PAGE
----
x Abu Dhabi, UAEMonday 24 July 2017

Haydn Palmer is following in his father's footsteps

When Haydn Palmer runs out for his Arabian Gulf debut in the IRB tournament tomorrow, he will complete the second half of a record that will never be broken.

Haydn Palmer, centre, in a recent friendly outing for the Arabian Gulf against the United States, is heading to the International Rugby Academy in New Zealand in January.
Amy Leang / The National
Haydn Palmer, centre, in a recent friendly outing for the Arabian Gulf against the United States, is heading to the International Rugby Academy in New Zealand in January. Amy Leang / The National

When Haydn Palmer runs out for his Arabian Gulf debut in the IRB tournament tomorrow, he will complete the second half of a record that will never be broken.

The 18-year-old student will follow his father, Nigel, in wearing the colours of the region's representative side.

They are the first father-son pairing to play for the Gulf and, on the basis that the side is being disbanded to make way for new teams representing their constituent nations, they will also be the last.

"I'm not sure how I am going to feel," said Nigel, who played top division rugby as a back-row forward for Cross Keys in his native Wales before moving to the Gulf in 1995.

"I'll probably be very, very nervous because he is an 18-year-old boy running out against international players in front of 40,000 people. But I know he can do it. It is going to be a great day."

The junior Palmer will become the third generation of his family to play international sport. His late grandfather on his mother's side, Derek Tapscott, played football for Arsenal and Cardiff City and made 14 appearances for Wales in the late 1950s.

Haydn lived for the first three years of his life in Wales before the family relocated to Bahrain with his father's work in the security industry.

He picked up the sport while watching on from the sidelines as Nigel was captaining Bahrain rugby club and turning out in international competition for the Gulf.

"Because of his grandfather, Haydn also really enjoyed football, but he started playing touch rugby and we realised he was actually very good at it," said Nigel, who will have to take time out from coaching the Gulf Vets Legends to watch his son play this weekend.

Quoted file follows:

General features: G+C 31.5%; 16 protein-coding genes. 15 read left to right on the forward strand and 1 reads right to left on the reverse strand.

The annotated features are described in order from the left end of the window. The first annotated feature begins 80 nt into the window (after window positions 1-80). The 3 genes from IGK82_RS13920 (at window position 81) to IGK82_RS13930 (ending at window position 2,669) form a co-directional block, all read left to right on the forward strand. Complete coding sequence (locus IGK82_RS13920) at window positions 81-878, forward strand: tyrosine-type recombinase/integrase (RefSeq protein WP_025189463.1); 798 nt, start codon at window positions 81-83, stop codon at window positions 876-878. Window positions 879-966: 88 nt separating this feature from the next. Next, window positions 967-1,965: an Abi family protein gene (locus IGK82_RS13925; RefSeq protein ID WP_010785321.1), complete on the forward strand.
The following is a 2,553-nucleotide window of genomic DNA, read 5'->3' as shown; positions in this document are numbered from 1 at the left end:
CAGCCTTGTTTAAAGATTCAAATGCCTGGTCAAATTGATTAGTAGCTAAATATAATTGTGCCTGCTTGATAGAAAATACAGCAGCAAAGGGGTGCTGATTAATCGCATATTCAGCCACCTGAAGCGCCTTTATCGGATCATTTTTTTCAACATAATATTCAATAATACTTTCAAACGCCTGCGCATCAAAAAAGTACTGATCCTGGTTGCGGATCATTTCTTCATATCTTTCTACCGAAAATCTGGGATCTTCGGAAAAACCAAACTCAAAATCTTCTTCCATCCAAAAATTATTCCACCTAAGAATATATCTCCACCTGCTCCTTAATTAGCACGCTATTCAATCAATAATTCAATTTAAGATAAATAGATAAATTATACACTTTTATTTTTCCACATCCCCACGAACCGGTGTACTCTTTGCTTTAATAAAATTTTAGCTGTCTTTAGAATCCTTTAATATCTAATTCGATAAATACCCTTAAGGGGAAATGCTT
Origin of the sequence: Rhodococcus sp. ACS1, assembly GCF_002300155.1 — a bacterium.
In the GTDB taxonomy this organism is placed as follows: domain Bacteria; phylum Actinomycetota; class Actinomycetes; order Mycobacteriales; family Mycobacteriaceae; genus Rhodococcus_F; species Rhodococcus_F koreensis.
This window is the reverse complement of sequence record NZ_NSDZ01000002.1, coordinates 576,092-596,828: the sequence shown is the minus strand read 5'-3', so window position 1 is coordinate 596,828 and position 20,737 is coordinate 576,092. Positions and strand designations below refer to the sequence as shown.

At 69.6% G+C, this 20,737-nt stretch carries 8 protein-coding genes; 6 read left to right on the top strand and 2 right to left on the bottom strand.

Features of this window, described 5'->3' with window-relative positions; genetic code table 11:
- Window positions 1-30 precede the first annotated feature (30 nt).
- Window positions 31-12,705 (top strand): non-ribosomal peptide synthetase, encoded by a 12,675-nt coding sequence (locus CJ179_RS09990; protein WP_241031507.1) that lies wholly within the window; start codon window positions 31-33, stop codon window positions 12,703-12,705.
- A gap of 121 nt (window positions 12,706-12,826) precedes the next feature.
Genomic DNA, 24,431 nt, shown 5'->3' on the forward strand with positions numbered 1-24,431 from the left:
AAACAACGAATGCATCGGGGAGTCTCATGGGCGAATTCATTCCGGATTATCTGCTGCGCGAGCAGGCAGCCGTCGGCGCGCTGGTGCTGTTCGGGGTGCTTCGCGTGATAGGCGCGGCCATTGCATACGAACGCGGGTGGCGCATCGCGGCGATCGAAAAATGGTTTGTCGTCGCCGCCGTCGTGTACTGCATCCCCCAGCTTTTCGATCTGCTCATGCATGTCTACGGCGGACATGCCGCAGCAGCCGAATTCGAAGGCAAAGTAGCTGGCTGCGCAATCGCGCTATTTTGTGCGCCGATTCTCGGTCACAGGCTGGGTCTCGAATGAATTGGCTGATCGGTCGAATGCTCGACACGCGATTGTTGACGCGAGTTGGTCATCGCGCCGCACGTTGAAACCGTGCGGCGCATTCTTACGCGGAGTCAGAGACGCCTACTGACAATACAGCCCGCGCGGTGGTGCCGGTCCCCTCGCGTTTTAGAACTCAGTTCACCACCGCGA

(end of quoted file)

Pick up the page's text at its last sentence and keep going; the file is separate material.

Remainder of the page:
"As the years have gone by and he grew a little bigger he started to feel rugby was more important to him, but I wouldn't push him in to anything."

Currently on gap year between school and university, Haydn is heading to the International Rugby Academy in New Zealand in January. "I want to see how far I can take rugby, but whatever happens I want to stay as close to sport as possible," he said.

Despite his rugby pedigree, the Dubai Hurricanes centre remains a relative newcomer to sevens.

All his rugby experience to date has been in the 15-a-side format, but he underwent a crash course last weekend when he played for the new UAE representative side against the likes of the Samoa Barbarians at the Sri Lanka Sevens.

"This is the first time I have played sevens," he said. "I played briefly when I was 16 at school and didn't really enjoy it that much, but I thought I'd give it a try here. It is hard work.

"I went to Sri Lanka with the UAE team [a new side also including emerging Emirati players] and the standard was very high."

Shane Thornton, the coach, is unconcerned about handing the teenager his chance in a youthful Gulf sevens line-up.

"Haydn has come through and done very well over the past six months and he played very well [when a Gulf Barbarians side played at the Gold Coast Sevens three weeks ago]," said Thornton.

"He will still be available for the UAE [when the Gulf side disbands], so it is good that we are able to bring players like him through."

Ironically, given that this is the last tournament they will play together, the Gulf side is packed full of talented young prospects.

Led by a trio of gifted students, Jonny MacDonald, James Love and Palmer, they are targeting one win from their three pool matches tomorrow. The task facing the part-time side is never an easy one, but it will rarely have been any tougher than it is this weekend.

The have been pitched into a pool containing the reigning world series champions Samoa, as well as a Kenya side who are highly-regarded in this format of rugby.

The lowest ranked of their rivals in the group, Wales, are also the current Sevens World Cup champions, a title they won in Dubai in 2008.

"Hopefully we can turn one of the big guns over, but there is never an easy game for the Gulf when we are playing at the top level," Thornton said.

"We have all the top guns in our group, but what can you do? You just have to play well and hope you can get one over on them."

pradley@thenational.ae